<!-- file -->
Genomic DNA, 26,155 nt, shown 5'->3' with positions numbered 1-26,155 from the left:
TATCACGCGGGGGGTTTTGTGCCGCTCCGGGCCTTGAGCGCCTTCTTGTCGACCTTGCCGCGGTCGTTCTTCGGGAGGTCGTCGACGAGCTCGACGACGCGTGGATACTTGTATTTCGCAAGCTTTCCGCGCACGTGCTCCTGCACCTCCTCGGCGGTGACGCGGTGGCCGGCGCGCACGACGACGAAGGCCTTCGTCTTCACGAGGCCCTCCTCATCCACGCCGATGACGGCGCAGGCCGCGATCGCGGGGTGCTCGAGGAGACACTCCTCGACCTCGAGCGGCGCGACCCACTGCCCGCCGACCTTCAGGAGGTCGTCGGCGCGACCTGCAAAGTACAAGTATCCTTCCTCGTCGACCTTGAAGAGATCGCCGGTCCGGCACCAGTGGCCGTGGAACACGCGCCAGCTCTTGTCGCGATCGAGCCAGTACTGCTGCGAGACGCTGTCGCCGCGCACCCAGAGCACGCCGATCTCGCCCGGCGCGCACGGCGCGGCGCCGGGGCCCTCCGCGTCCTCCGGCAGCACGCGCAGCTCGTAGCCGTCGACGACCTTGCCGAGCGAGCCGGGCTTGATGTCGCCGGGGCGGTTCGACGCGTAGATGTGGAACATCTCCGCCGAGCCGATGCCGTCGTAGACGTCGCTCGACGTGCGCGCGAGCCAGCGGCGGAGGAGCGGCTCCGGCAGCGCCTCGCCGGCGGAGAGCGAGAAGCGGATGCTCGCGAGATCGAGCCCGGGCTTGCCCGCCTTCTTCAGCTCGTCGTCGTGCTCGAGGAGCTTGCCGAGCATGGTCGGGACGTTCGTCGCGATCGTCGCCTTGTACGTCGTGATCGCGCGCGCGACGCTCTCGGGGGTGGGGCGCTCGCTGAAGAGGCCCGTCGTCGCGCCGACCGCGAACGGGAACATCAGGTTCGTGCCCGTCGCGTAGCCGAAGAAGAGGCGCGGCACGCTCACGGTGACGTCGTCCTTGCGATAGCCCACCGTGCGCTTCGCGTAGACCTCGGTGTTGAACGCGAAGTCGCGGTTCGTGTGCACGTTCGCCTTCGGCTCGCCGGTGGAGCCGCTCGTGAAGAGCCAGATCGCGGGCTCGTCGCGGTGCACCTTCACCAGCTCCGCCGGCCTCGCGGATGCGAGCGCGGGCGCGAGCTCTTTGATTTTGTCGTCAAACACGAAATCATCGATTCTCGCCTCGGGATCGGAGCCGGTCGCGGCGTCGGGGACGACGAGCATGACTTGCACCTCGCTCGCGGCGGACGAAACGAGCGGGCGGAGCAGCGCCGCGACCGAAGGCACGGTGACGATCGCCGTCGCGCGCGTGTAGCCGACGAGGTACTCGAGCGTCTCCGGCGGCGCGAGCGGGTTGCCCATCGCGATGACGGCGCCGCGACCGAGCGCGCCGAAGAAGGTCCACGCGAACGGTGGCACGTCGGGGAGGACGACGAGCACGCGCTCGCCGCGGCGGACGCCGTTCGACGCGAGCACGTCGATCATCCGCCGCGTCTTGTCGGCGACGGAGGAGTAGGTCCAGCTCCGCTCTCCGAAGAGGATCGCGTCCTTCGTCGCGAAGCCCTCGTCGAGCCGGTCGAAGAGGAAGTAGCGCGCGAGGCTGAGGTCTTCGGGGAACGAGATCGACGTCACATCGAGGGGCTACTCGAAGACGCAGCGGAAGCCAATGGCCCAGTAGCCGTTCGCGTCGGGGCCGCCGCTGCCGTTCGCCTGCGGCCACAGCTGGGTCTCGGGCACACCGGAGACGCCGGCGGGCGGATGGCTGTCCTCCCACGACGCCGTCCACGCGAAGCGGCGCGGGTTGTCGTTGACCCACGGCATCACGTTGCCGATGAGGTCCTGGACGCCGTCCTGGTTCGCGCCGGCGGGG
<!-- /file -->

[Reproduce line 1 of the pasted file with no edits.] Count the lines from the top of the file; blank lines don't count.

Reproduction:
Genomic DNA, 26,155 nt, shown 5'->3' with positions numbered 1-26,155 from the left: